When is a joint venture not a joint venture?

A Joint Venture Agreement is suitable for two or more businesses wishing to come together for a specific project for a specific length of time but who do not wish to be bound together indefinitely. For those wanting to work with someone on a more long term basis, then a Partnership Agreement may be more appropriate.

Advantages of a Joint Venture

The main advantages of a Joint Venture are independence, cheapness and simplicity as compared to a Partnership Agreement.

There are great benefits to entering into a joint venture including:

  • Access to new markets and distribution networks
  • Increased capacity and more resources
  • Sharing of risks with your partner
  • Access to specialised staff and technology

Success in a joint venture depends on thorough research and analysis of aims and objectives. These should then be incorporated into a written joint venture agreement. Trust forms a key element of successful joint ventures; agreeing exact terms when you set up your joint venture will help to minimise these risks and give the confidence to enter fully into your relationship without reservation.

Key clauses in a Joint Venture Agreement include:

  • The initial and future contributions of the joint venture partners
  • The structure of the joint venture, eg, whether it will be a separate business in its own right or on a contract basis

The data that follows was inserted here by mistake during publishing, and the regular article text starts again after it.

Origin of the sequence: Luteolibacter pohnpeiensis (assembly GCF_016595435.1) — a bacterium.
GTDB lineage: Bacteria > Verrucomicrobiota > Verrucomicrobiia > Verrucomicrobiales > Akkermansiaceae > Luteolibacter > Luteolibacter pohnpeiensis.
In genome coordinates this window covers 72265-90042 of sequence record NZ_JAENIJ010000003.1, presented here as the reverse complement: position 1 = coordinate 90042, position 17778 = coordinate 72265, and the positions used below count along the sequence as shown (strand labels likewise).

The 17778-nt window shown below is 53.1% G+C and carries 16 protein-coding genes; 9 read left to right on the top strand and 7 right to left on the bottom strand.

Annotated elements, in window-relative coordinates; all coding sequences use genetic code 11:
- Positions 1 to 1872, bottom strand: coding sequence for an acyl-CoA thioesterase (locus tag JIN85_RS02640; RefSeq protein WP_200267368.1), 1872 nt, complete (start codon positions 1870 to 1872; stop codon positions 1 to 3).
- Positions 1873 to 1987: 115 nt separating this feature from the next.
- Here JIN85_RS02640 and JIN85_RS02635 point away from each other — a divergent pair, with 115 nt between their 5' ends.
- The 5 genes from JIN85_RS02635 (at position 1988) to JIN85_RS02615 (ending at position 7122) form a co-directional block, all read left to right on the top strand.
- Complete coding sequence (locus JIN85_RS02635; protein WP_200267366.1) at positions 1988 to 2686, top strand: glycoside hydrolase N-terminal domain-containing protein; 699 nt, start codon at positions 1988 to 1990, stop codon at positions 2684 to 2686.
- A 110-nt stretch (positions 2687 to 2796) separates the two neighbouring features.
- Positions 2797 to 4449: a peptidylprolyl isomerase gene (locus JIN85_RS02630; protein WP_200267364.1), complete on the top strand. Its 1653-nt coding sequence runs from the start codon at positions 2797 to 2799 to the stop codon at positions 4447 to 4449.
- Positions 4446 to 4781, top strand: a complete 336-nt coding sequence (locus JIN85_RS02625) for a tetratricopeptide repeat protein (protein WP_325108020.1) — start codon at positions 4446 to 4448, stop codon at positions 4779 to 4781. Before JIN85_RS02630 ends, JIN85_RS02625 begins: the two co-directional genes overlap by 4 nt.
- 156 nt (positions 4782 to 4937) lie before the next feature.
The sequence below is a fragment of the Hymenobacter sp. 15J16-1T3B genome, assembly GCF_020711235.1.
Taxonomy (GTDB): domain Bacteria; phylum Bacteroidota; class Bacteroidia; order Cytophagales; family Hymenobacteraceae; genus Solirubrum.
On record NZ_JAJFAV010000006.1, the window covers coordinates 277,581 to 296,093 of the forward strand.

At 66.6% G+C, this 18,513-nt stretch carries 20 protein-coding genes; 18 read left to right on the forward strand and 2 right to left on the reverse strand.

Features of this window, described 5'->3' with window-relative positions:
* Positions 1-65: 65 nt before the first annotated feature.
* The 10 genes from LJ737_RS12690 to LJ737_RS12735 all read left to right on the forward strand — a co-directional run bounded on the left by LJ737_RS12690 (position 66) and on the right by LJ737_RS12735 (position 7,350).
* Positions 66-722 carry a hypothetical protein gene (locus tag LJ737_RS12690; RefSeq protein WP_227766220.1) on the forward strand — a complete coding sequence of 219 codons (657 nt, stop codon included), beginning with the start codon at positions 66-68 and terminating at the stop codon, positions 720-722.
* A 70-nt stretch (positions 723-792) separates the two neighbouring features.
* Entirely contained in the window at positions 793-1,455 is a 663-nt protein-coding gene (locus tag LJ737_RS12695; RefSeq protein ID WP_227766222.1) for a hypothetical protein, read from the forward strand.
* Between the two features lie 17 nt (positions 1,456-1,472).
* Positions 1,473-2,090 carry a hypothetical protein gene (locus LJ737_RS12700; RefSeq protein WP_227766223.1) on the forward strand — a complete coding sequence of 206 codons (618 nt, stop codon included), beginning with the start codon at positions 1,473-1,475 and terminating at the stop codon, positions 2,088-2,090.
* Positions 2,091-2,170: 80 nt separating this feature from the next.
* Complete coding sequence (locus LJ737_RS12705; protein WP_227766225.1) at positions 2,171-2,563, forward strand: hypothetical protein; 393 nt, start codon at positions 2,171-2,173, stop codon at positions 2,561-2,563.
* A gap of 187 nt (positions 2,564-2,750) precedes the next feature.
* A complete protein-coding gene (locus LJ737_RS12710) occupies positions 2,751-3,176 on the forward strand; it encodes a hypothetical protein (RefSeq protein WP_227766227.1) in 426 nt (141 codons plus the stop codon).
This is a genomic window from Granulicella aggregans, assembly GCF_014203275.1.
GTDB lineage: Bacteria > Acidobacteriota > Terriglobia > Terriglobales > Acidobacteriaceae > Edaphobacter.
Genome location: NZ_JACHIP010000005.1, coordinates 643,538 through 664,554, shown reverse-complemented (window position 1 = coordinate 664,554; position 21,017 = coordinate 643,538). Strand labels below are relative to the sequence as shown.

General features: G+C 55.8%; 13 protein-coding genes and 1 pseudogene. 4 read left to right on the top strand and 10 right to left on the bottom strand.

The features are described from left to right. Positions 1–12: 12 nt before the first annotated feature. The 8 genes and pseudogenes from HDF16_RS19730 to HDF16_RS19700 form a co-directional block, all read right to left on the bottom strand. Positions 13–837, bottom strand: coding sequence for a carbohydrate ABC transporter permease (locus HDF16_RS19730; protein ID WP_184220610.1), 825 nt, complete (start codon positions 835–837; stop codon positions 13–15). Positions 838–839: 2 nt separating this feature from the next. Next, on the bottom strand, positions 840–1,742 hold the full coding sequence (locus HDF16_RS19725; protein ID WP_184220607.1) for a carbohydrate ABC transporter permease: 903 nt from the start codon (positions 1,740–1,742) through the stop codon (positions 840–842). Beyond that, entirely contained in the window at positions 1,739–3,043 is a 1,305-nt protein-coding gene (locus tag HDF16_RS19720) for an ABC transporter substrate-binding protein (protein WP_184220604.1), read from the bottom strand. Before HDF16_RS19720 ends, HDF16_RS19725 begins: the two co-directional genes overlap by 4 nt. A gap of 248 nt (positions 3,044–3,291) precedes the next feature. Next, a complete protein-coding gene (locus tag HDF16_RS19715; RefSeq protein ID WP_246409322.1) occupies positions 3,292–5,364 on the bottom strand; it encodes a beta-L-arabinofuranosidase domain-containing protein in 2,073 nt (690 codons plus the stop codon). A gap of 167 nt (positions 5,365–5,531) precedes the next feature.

• Management and control, eg, respective responsibilities and processes to be followed
  • How liabilities, profits and losses are shared
  • Resolution of disputes between the partners
  • Sale and transfer of partnership status
  • Ending the joint venture

There are two main types of joint venture. The most common is a contractual joint venture, where you can establish an agreement to co-operate, without setting up a separate business. For larger or more complex projects, an incorporated joint venture, where you set up a separate business in order to carry out a particular activity or project, may be more appropriate.

If you’d like to discuss your joint venture with a specialist solicitor, give Truelegal a call.

 

2017-01-31T17:11:05+01:00Law'n'Stuff for Entrepreneurs|

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